Bespoke courses for every student;FE Focus;Social Inclusion

12th March 1999 at 00:00
Helen Hague introduces a three-page report on projects designed to ensure lifelong learning is really for all

HERE'S a poser for future students taking a National Vocational Qualification in learning philosophies in further education towards the millennium: define the difference between widening participation and inclusive learning in one sentence.

Answer: "widening participation gets people into an institution, inclusive learning is what they do when they get there". If the latest Further Education Funding Council-funded initiative to transform the way students learn takes root you'd be right. Up to a point.

Inclusive learning is all about matching students' learning needs to the environment they are being taught in - and it works on a number of levels - from learner and tutor through to learner and institution.

It is not a piecemeal pick-and-mix philosophy - and the Association of Colleges is convinced it can help to transform every student's learning for the better. It has at its centre a match between each learner's needs and what is provided by the college.

The first pound;1 million stage of the Quality Initiative has already borne fruit. After a competitive bidding round, 94 colleges were split up into nine groups to formulate and test out ideas and materials.

These included understanding and managing the individual learner, looking at how systems are organised, analysing culture and change; and promoting quality assurance. The materials they developed are now being presented and explained to other colleges.

In each group a college which had already worked in the terrain took the lead. But, this being FE, it was a learning experience for all according to Richard Chambers, vice-principal at Lewisham College, which took the lead in organisational change.

At the south London college, inclusive learning is already underway. Older, more experienced students act as "study buddies" or peer mentors to those new to college learning. Peer appraisal was used to develop materials.

"We opened ourselves up, and I think the level of honesty achieved was quite unusual. Teachers and managers would present their concerns to colleagues from other colleges, who would ask very hard questions. Hard scrutiny can be constructive and positive."

Lewisham is a heavily vocational college and has learned from experience that students who need basic skills can be reluctant to sign up for such courses.

In a college which is serious about offering inclusive learning, this barrier can be overcome. If people signing up for catering or construction need basic skills too, the curriculum can be changed to accommodate it.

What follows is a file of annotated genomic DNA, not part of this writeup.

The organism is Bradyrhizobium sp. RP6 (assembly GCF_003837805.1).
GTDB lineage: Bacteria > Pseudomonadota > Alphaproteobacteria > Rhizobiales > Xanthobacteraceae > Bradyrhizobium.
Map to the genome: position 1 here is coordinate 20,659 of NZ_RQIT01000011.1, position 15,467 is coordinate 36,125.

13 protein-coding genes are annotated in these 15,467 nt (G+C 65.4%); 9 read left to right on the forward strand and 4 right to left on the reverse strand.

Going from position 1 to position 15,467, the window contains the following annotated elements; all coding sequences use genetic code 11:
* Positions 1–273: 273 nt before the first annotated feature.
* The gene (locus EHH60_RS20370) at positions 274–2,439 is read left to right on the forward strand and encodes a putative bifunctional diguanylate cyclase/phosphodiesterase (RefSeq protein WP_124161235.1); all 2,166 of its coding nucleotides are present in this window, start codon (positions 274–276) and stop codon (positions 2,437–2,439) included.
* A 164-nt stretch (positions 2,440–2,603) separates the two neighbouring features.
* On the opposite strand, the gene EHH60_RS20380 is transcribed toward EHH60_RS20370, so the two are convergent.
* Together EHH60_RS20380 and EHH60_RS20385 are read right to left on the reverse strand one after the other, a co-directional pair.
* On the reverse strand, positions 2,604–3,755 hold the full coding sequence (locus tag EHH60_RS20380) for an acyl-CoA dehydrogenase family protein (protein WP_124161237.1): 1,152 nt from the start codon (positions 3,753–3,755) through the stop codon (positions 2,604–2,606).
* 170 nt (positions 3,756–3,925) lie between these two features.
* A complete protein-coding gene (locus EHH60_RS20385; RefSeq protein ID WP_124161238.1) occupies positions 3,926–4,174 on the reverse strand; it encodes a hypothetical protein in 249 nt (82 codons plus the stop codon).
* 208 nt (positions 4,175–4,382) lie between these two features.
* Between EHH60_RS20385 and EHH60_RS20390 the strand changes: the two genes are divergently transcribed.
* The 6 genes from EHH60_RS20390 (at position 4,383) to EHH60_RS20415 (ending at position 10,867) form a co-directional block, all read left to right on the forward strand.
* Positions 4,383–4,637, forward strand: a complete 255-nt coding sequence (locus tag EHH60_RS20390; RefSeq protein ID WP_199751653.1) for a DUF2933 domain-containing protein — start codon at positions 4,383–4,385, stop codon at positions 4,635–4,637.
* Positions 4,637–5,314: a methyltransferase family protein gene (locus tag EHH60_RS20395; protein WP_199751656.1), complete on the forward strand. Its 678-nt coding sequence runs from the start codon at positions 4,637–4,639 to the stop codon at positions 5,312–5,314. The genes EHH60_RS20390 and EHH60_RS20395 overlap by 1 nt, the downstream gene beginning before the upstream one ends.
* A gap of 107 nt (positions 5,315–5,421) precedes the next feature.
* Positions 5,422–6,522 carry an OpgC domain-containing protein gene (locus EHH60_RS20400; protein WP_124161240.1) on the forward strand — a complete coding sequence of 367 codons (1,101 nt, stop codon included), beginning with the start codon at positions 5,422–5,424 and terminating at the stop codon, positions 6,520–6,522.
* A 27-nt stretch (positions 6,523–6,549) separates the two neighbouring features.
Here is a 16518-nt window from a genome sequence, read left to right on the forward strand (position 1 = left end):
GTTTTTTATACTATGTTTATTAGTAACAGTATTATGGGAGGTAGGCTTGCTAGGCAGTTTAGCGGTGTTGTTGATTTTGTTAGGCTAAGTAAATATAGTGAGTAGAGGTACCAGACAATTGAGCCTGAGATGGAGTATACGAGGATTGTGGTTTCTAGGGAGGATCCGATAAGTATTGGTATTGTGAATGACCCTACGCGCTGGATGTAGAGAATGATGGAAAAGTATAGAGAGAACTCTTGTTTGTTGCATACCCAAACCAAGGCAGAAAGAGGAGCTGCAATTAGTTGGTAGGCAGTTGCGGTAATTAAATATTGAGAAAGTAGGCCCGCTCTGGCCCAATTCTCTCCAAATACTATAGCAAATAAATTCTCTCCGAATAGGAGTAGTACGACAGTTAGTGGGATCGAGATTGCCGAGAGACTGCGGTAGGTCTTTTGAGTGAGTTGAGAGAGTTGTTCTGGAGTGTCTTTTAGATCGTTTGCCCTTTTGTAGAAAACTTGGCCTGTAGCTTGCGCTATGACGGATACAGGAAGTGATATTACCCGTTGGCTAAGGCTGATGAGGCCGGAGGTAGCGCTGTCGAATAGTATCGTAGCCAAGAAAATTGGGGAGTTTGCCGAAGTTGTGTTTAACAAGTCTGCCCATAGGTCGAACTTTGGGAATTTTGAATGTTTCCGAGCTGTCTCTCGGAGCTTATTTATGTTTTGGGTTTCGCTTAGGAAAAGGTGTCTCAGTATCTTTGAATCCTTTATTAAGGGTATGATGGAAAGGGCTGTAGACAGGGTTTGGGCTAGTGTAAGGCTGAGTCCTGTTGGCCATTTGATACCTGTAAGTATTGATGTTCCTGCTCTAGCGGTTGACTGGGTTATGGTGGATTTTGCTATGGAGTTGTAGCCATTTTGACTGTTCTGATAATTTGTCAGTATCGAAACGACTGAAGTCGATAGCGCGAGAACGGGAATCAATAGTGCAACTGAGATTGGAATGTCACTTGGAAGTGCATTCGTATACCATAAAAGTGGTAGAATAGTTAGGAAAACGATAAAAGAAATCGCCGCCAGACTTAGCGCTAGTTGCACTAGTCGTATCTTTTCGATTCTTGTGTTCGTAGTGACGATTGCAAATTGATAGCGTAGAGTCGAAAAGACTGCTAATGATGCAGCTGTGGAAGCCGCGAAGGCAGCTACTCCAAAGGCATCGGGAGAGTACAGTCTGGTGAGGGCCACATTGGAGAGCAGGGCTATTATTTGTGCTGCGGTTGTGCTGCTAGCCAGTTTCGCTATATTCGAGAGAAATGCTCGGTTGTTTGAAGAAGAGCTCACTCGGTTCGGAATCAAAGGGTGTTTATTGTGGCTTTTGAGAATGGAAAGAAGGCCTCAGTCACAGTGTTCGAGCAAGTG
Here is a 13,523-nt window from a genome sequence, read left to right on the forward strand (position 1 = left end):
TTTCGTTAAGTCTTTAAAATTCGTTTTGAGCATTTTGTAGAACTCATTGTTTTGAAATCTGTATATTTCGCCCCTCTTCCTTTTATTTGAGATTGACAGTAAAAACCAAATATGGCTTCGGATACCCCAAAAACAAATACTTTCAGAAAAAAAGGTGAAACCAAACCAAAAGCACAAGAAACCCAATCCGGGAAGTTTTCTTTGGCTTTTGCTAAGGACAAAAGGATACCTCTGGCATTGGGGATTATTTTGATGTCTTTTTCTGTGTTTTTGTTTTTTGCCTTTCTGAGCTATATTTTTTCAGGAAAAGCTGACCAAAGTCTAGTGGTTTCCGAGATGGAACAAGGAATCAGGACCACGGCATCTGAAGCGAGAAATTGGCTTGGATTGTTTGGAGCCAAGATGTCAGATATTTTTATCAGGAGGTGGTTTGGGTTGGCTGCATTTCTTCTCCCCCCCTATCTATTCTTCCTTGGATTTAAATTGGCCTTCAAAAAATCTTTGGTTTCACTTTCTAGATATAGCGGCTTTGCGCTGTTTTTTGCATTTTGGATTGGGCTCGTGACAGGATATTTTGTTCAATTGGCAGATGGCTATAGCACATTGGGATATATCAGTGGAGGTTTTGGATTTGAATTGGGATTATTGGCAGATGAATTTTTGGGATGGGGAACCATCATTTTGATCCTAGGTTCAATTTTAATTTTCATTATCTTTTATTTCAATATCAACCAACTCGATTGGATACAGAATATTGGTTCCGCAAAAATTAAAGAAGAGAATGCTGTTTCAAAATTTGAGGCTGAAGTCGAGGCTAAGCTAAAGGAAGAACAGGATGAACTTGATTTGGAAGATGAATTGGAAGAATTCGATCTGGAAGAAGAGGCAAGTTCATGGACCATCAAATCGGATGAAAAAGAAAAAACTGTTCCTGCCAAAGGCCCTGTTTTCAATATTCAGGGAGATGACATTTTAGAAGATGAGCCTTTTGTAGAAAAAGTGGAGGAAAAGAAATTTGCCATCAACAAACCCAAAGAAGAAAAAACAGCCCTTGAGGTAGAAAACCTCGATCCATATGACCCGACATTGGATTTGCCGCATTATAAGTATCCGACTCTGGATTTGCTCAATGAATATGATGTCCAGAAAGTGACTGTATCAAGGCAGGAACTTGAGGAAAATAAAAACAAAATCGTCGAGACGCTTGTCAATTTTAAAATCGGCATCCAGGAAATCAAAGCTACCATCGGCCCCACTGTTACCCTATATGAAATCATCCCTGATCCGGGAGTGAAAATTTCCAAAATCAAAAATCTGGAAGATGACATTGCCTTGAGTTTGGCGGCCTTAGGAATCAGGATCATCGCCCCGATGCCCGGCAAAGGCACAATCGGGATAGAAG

As Richard Chambers puts it: "The teachers have to be good at dealing with basic skills needs as they are delivering a vocational curriculum". The college's support structures can help keep students motivated as well as responding to literacy and numeracy needs.

The days "when if you couldn't hack it at level 2 there was nothing else for you within the college" are long gone at Lewisham. It runs level 1 and pre-level 1 courses, equivalent to GCSE grades D-G, for students who need more support. And there are progression routes in horticulture, catering and performing arts for students with learning difficulties fresh out of programmes designed to promote independent living skills.

Carol Gibson, principal at Oldham College, is an enthusiast for inclusive learning. She believes matching the needs and aspirations of individual learners with what the college can provide can revolutionise teaching.

By "matching", she means "moving away from planning learning for the whole class and instead meeting a wide variety of learning needs. Some people are visual learners so they need diagrams."

The screening test for full-time students helps tutors identify individual learning needs. As well as checking literacy and numeracy skills it indicates which learning style is most effective for each student.

New technology developments are already transforming the way learning is managed at Oldham. Students have an account on the college intranet and they can log on at any terminal in the college or at learning centres not on the campus to pick up work and resources. Students with mobility problems can work from home and come in to the college only for occasional tutorials.

For Carol Gibson inclusive learning is about "bringing every single resource in the college to bear in creating the right learning experience". And technology can play a pivotal role.

"The only way you can create individually tailored learning programmes for each student is through a technological tracking system, enabling tutors to put quality time in with students and provide you with reports and print-outs."

The second phase of the Inclusive Learning Initiative, costing pound;2m, is now under way. Colleges will be working on the resource materials with FEFC-trained staff. Teachers, managers, support staff and technicians are all included in a project aimed at improving quality across the sector. With this kind of initiative, no one should be left out.

The FEFC is expecting to see colleges hire more staff with professional skills to meet the needs of a wider range of learners. The learner, of course, has to be at the heart of all this. Once inside the college gates, those wooed back to learn have to be convinced its worthwhile to knuckle down and get qualified.

It is not surprising then that, as the FEFC circular puts it: "Improvements in retention and achievement rates will be a particular focus of activity" in the coming months.

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